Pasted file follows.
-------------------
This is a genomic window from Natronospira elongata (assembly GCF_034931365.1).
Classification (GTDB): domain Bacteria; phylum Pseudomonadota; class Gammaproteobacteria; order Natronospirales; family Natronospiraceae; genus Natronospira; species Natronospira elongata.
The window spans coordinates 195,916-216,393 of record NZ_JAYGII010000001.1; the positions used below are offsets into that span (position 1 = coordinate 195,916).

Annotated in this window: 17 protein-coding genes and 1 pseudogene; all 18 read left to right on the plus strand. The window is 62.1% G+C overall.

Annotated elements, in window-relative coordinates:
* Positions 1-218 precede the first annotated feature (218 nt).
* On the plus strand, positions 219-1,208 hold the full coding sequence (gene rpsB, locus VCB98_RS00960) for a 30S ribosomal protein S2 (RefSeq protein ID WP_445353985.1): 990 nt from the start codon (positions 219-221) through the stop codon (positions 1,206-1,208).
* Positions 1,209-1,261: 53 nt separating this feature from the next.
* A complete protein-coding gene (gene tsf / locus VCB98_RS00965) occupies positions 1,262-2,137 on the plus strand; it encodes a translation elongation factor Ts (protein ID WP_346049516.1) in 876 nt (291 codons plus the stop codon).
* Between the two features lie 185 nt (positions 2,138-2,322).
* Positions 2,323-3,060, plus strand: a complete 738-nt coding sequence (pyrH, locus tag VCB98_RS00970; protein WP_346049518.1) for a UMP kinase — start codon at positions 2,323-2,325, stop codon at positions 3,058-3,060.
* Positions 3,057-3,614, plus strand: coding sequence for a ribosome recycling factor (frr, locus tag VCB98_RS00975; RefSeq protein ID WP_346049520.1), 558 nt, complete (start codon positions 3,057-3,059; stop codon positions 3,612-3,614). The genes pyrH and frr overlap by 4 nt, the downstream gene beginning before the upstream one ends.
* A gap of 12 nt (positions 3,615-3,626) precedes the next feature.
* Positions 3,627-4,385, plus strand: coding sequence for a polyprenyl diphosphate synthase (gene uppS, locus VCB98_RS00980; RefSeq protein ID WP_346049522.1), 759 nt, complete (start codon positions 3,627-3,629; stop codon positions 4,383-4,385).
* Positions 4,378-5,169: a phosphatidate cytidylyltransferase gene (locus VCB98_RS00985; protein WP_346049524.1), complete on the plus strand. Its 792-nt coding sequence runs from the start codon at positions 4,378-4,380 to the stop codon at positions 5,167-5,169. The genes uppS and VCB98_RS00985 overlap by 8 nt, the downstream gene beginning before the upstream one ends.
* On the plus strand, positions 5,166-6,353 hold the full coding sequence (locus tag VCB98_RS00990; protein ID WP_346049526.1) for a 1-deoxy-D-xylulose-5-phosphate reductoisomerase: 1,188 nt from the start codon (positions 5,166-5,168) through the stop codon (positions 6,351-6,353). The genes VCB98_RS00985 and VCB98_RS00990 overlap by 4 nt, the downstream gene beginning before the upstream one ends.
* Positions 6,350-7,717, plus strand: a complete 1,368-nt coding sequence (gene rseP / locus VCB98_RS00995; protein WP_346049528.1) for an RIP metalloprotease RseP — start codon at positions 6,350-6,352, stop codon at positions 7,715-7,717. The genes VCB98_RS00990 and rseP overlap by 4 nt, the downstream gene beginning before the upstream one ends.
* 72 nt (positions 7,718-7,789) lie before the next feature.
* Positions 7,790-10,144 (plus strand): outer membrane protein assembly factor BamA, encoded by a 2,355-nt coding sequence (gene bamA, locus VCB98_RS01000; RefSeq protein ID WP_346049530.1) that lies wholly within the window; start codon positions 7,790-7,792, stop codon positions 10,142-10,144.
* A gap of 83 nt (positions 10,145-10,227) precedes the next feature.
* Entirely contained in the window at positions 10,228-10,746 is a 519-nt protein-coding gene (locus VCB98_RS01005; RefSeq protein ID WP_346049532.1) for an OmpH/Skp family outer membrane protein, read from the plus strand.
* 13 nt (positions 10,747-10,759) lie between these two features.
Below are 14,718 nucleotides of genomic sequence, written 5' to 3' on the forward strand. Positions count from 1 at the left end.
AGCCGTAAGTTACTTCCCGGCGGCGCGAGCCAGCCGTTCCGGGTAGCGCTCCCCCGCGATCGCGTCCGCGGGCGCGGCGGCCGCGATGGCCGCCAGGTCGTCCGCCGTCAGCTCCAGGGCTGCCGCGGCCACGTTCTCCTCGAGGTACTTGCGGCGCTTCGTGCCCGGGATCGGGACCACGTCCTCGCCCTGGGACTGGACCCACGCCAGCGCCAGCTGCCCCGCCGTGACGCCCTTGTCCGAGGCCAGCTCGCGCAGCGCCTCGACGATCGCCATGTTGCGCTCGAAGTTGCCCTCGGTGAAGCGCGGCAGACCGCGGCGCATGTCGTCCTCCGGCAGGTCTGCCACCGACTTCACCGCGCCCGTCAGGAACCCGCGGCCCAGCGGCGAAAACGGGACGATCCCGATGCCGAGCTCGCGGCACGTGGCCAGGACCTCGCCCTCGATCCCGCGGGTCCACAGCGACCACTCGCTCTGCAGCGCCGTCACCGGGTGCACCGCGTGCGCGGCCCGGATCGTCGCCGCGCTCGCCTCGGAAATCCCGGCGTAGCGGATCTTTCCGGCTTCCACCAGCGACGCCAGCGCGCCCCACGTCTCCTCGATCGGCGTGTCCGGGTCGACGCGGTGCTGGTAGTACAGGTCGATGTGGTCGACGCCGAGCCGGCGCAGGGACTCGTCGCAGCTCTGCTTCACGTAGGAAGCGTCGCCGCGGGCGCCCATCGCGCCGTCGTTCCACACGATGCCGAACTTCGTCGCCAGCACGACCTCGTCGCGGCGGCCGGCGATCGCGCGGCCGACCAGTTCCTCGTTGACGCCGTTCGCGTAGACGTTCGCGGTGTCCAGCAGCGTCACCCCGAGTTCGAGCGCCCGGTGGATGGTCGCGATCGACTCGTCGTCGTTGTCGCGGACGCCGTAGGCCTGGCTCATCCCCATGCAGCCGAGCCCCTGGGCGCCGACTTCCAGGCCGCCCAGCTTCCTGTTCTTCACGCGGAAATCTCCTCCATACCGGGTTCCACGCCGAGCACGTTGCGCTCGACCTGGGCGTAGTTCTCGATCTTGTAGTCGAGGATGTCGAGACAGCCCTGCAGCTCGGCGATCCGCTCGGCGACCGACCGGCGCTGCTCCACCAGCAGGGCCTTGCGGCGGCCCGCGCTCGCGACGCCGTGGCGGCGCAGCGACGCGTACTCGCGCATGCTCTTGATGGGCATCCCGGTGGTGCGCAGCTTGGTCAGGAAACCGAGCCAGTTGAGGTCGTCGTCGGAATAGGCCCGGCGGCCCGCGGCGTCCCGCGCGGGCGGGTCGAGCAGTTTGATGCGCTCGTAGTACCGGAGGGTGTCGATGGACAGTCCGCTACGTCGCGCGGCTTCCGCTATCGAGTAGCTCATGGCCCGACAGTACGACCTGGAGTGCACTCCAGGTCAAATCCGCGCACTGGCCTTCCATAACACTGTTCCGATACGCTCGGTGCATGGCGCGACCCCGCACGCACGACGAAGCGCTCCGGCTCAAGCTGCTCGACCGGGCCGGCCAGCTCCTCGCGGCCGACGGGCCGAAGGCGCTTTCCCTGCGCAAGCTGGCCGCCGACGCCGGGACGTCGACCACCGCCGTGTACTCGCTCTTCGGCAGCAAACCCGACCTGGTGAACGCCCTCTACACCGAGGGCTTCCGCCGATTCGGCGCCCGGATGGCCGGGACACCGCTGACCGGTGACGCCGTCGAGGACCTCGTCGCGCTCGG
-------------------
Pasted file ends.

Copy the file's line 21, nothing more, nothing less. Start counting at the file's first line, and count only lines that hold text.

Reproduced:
* Entirely contained in the window at positions 10,228-10,746 is a 519-nt protein-coding gene (locus VCB98_RS01005; RefSeq protein ID WP_346049532.1) for an OmpH/Skp family outer membrane protein, read from the plus strand.